"THE COURT: Sustain the objection. "MR. LIVINGSTON: If it please Your Honor, we would like to move for a mistrial. The cord is still in the presence of the jury, and we would like to move for a mistrial. "THE COURT: Your motion is denied and overruled. Gentlemen of the jury, the Court has sustained the objection to certain items about which this witness has testified to some cord of some sort. You are not to consider the cord in arriving at your verdict; you are to disregard the cord altogether. That is not to say that you can disregard the testimony of what the witness has said about it; he has a right to testify as to what he says he saw; but as to the cord itself, we have sustained the objection to the cord. You are to disregard the physical evidence of the cord itself altogether in arriving at your verdict in the case. "MR. LIVINGSTON: We except, Your Honor."

We note here the trial judge took the necessary steps to remove any possible prejudicial effect of the exhibition of the cord to the jury. Moreover, we are of the view that the cord could have been properly admitted under the testimony of the investigating officers. No error in this respect is here shown. Poellnitz v. State, 48 Ala.App. 144, 262 So. 2d 631, and authorities therein cited.

*201 The rule covering this has been stated by our Supreme Court in Shadle v. State, 280 Ala. 379, 194 So.2d 538:

"... [I]t is well recognized that the granting of a mistrial is within the sound discretion of the trial court, for he, being present, is in a much better position to determine what effect, if any, some occurrence may have upon the jury's ability to decide the defendant's fate fairly and justly. And we will not interfere with the trial judge unless there had been a clear abuse of discretion.. . ."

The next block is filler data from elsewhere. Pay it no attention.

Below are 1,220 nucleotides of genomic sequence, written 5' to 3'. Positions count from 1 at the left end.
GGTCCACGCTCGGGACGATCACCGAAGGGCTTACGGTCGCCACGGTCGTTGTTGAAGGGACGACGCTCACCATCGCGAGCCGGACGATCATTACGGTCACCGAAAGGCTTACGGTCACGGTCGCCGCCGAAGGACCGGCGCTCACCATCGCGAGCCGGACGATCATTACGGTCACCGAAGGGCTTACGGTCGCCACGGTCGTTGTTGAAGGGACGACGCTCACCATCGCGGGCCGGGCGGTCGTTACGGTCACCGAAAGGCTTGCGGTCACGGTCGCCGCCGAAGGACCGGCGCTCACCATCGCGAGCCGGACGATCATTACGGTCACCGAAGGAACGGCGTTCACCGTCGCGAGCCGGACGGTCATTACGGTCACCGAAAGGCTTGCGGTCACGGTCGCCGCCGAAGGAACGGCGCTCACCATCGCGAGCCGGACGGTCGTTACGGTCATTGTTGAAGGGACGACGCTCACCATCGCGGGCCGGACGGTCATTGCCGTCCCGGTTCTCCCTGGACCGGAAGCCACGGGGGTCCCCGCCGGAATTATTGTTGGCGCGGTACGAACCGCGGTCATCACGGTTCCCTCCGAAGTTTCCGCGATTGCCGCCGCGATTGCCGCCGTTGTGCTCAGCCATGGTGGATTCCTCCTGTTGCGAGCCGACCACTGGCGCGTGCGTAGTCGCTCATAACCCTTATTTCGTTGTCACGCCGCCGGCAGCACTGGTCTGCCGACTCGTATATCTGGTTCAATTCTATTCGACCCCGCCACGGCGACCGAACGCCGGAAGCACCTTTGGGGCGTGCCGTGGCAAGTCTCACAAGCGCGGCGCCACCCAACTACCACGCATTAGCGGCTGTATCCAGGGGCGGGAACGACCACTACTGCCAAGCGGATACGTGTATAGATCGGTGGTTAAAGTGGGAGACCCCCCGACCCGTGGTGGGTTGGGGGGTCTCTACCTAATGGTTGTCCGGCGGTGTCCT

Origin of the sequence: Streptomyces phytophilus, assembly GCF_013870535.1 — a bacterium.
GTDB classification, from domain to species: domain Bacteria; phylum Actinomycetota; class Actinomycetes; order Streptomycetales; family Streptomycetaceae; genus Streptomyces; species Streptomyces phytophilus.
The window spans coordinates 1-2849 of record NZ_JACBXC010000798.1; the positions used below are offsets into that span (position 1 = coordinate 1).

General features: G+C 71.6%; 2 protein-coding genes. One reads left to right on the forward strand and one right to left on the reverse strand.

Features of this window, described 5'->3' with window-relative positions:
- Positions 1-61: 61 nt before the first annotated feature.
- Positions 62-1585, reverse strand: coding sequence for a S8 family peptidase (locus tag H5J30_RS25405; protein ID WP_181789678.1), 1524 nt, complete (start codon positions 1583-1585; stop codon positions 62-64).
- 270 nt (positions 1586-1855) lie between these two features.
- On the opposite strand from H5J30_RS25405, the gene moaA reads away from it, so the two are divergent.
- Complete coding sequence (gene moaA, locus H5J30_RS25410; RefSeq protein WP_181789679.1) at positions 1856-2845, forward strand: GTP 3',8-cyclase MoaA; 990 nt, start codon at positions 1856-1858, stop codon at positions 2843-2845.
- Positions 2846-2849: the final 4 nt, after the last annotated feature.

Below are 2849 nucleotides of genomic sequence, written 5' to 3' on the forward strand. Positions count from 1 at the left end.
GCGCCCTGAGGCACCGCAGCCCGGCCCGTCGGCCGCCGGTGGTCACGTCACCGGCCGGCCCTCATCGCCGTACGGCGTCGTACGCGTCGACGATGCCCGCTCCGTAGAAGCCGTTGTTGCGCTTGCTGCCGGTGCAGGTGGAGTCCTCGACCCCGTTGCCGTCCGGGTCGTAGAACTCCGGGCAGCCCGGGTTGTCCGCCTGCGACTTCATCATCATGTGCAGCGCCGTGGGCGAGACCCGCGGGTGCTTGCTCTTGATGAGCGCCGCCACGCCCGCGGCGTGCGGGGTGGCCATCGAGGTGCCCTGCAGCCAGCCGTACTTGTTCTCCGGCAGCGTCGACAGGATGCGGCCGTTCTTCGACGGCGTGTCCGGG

During the cross-examination of the character witness, called in rebuttal by the State, the following answer was given by the witness Mr. Roden (R.p. 175). Appellant also moved for a mistrial.

"Thank you, sir. Yes, sir; I knew it very well; the man attacked me."

The trial court then promptly admonished the jury that the altercation between this witness and the appellant had no bearing on the issues in this case; that such had no bearing on the guilt or innocence of the appellant and was to be disregarded entirely. The trial judge then asked the jury if there was anyone among them who could not obey his instructions and that such response was not responsive to the question and should not have been given. The record indicates that no juror responded to the trial judge's inquiry, and in light of these instructions, we are of the opinion that no error was here shown. Adair v. State, 51 Ala.App. 651, 288 So. 2d 187, and authorities therein cited.


On the next instance, the appellant asserts that the following question asked on cross-exmination with reference the reason the appellant did not sign the statement given in the interview with Captain Smith constitutes reversible error:


"Q. The only reason you didn't sign it is because your attorney advised you not to? "A. Yes, sir. "MR. LIVINGSTON: We object. "THE COURT: Overrule. "THE COURT: You may come down, please."

As may be seen from reviewing the above cross-examination, the defense counsel did not object until after the question was answered. Clearly, his objection came too late. Barnett v. State, 52 Ala. App. 260, 291 So. 2d 353, and authorities therein cited. Moreover the appellant did not move to exclude or invoke a further ruling from the trial court, hence such answer is not properly before us for review. Veith v. State, 48 Ala.App. 688, 267 So. 2d 480.


After an extensive oral charge, the appellant announced "no exceptions." The trial court then gave thirteen of the written requested charges and refused six others. We have carefully examined each of the refused charges and determined they are either affirmative in nature, and therefore properly refused under the evidence, or were incorrect statements of the applicable legal principles, hence their refusals were proper. Title 7, § 273, Code of Alabama 1940.

We have carefully examined the record as required by law and find same to be free from error. The judgment of the trial court is hereby


All the Judges concur.